Looking to expand his property portfolio beyond Portland, developer Nate Brusselback looked at some of the largest cities in the Southwest. But he ended up purchasing several apartment complexes in a much smaller desert town.
Brusselback’s investment in Pendleton didn’t stop there. He recently secured building permits to construct a 25-unit duplex complex on Southwest 28th Drive near Juniper House.
“I didn’t know anything about Pendleton ... but it’s really grown on me,” he said in an interview Thursday.
Brusselback now owns 128 apartments in three different complexes. In the last year, he purchased Pendleton Point Apartments, South Hills Apartments and Edgewater Apartments.
He eventually read a housing study commissioned by the city, which showed not only need for housing in general, but a specific need for three-bedroom housing.
With a property available across the street from South Hills Apartments, Brusselback decided to expand his fledgling group of Pendleton assets.
Brusselback said the duplexes will span 25 units and an office, each unit 1,262 square feet with a one car garages.
Current plans call for 20 three-bedroom units and five two-bedroom apartments with dual master bedrooms. Brusselback thought the latter option could be popular with college students who want to live with roommates.
The complex will also include a playground and fitness center.
Brusselback said the rental prices aren’t finalized, but they’re currently considering charging $1,450 per month. Contractors are already preparing the site for construction, and Brusselback is aiming to have the duplexes finished by late summer or early fall.
The duplexes aren’t the only housing project under development in what’s shaping up to be a banner year for homebuilding.
A former Pendleton city councilor himself, developer Al Plute returned to council chambers Tuesday with a proposition.
Having already renovated the St. George Plaza and the Brown Building apartment complexes, Plute told the council that he was now focused on adding new apartments at a third downtown property: the Bowman Building.
A three-story building on the corner of Frazer Avenue and South Main Street, Plute said he has mostly used the building for office space since he bought it in 2008. During that time, he said it’s been 100 percent occupied only once, and that period lasted about three weeks.
He was inspired to make the change when he was showing an office to a prospective tenant who told him the spaces were pretty enough to live in.
Plute said he’s ready to convert the third floor into 16 studio apartments and two one-bedroom units while the second floor will remain office space. The apartments will range between 267 and 520 square feet and either cost $650 or $725 per month.
He anticipated the units will appeal to college students, personnel testing unmanned aerial systems on extended stays in Pendleton and people living on social security, and expects them to be rented before the project is completed.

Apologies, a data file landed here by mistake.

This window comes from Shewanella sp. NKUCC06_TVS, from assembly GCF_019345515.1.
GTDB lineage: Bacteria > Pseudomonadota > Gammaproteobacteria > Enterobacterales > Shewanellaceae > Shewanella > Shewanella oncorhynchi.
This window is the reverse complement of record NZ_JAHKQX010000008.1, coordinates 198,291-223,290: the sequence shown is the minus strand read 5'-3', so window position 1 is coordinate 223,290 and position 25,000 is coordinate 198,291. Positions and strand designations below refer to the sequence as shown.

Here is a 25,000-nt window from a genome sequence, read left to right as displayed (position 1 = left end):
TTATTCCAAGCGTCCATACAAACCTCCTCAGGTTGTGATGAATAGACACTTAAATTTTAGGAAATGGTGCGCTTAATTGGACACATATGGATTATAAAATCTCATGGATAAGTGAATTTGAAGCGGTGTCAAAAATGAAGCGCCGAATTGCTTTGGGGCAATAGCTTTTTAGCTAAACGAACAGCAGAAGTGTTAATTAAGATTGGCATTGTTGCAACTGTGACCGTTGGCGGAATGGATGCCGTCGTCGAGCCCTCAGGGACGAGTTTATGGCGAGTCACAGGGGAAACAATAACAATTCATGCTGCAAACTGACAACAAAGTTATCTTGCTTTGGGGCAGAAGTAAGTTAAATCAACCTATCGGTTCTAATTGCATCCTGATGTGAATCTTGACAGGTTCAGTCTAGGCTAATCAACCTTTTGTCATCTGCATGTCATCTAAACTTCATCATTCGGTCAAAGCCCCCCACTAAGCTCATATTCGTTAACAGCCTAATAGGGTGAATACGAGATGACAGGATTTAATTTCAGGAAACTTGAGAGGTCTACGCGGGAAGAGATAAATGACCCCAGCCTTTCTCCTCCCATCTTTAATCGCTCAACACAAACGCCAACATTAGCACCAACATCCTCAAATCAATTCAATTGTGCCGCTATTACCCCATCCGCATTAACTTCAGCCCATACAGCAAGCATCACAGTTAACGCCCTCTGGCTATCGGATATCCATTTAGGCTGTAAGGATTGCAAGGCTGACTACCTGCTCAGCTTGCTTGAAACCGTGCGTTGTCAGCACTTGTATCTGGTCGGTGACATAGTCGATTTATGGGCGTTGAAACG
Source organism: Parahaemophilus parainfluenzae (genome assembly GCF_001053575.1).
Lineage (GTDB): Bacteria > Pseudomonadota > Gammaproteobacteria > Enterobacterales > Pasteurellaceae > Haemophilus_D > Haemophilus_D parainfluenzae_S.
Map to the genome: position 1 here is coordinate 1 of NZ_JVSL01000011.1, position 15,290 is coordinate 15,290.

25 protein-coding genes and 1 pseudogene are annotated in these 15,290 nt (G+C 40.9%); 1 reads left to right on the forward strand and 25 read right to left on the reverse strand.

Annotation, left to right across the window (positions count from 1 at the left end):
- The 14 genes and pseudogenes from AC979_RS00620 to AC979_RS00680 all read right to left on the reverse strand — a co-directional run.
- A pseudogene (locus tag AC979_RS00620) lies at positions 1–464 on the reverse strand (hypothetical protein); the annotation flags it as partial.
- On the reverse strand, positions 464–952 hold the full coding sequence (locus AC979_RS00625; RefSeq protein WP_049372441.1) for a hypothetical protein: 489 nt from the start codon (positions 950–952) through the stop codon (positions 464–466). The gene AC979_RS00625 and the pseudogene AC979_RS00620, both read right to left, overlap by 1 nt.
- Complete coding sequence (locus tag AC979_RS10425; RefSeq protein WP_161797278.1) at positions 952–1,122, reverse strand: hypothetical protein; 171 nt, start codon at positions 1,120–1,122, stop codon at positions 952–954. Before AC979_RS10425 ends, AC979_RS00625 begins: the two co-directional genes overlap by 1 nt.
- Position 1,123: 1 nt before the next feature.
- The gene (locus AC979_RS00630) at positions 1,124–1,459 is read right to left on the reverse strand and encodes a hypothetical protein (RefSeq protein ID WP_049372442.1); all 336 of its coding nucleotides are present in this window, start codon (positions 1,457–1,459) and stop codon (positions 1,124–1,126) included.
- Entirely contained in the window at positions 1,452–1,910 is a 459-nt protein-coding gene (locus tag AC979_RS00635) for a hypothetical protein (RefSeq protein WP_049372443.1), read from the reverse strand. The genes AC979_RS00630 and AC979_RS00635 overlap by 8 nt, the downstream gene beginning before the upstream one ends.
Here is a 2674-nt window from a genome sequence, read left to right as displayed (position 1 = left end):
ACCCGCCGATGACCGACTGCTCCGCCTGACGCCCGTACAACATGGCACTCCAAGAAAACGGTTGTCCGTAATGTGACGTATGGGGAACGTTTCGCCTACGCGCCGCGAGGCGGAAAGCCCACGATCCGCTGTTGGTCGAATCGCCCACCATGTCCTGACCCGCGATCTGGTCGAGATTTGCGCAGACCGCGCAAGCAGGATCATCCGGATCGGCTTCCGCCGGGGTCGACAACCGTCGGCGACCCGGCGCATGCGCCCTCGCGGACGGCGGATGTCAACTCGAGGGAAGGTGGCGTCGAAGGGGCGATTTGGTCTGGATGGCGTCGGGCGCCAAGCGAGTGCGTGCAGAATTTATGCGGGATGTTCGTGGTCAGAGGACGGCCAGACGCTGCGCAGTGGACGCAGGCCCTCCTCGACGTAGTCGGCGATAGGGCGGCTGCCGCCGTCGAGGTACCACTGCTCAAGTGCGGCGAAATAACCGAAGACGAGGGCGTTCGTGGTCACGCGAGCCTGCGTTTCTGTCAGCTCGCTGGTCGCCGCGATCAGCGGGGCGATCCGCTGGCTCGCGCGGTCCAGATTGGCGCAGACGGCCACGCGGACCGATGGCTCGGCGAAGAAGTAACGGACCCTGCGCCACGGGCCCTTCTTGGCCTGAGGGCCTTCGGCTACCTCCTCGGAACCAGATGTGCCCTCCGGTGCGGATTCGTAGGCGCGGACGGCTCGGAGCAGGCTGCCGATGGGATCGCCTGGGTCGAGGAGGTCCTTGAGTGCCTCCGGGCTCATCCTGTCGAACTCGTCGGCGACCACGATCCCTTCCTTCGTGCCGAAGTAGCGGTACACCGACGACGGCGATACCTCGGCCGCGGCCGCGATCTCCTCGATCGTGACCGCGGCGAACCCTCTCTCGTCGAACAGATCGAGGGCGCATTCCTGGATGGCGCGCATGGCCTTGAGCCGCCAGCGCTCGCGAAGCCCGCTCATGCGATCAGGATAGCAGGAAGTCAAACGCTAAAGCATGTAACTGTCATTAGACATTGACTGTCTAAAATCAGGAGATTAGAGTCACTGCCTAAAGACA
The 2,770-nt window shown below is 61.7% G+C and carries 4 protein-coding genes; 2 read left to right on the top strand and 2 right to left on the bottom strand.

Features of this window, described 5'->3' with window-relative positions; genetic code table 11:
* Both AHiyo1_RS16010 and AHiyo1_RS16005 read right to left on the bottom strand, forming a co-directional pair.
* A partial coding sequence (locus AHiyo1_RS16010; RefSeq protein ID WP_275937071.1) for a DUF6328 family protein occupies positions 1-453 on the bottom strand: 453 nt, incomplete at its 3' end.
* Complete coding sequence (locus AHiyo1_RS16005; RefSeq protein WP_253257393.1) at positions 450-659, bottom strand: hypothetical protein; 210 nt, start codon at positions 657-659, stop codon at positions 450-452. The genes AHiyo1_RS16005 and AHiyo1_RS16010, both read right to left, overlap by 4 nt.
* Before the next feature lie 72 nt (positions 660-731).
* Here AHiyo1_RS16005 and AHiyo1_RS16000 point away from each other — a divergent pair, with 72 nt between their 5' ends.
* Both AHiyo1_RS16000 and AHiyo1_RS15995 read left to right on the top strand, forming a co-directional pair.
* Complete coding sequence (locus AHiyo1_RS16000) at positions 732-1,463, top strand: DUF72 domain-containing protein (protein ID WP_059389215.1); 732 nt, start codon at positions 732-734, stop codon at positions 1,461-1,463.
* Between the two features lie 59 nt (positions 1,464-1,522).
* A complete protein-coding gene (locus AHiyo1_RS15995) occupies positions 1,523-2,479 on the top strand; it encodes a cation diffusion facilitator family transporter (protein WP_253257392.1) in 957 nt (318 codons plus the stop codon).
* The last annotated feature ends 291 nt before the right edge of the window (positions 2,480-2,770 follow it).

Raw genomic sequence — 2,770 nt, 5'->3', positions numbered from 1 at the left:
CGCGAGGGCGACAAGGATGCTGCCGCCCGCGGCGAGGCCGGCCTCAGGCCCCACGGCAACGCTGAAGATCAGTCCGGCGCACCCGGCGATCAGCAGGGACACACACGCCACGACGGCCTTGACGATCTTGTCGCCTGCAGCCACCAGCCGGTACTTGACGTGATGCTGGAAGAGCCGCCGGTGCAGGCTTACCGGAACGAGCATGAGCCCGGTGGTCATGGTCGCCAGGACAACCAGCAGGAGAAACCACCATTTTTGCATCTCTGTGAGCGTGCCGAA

Plute estimated the Bowman renovation project would cost between $800,000 and $1 million. Through the Pendleton Development Commission’s various grant programs, Plute said he wanted to request between $300,000-$400,000 from the commission next month.
“This project is a tough project,” he said. “Nobody in the downtown is putting in second story development.”
If Plute can get the funding together, he wants to start construction in April with the goal of finishing in September.
The Bowman isn’t the only property he plans to reconfigure. He told the council he also wants to add six ground-level apartment units to the St. George.
2017 was shaping up to be another slow year for housing permit activity before a last-minute flurry set a ten-year high.
Through November, the city issued 26 building permits for single family, multi-family and manufactured homes, right in line with the yearly average. But Brusselback’s duplexes and three additional houses pushed that number to 55.
While the Pendleton City Council has a goal of seeing 50 or more dwellings built per year, Mayor John Turner said he wanted to wait until the houses planned in 2017 are finished before chalking up a victory.
But he did find it encouraging that a developer cited the city’s housing study when considering home construction. Turner, who led the committees who oversaw the housing studies in 2011 and 2016 and chairs the city’s current housing committee, said the city didn’t market itself or provide housing data to potential developers before the studies were created.
While the 28th Drive duplexes might cost more than a mortgage payment for a similar-sized single-family home, Turner said it would allow some residents to move out of substandard housing.
Turner has mentioned new additions to the Pendleton Heights and Sunridge Estates subdivisions as other developments that could further boost housing numbers.
To alleviate Pendleton’s “screaming need” for housing, Turner has a few other initiatives he would like to see explored in the future.
The housing committee has been looking at creating a revolving loan fund, Turner said, which would provide a bridge between private financing and project cost.
The mayor also wants something done about “zombie properties,” blighted homes that have undergone foreclosure and are unoccupied for extended periods of time.
Lastly, Turner wants Pendleton to land a large-scale development. He pointed to large tracts of land available above North Hill and between Interstate 84 and the city’s water filtration plant as potential development candidates.
Contact Antonio Sierra at email@example.com or 541-966-0836.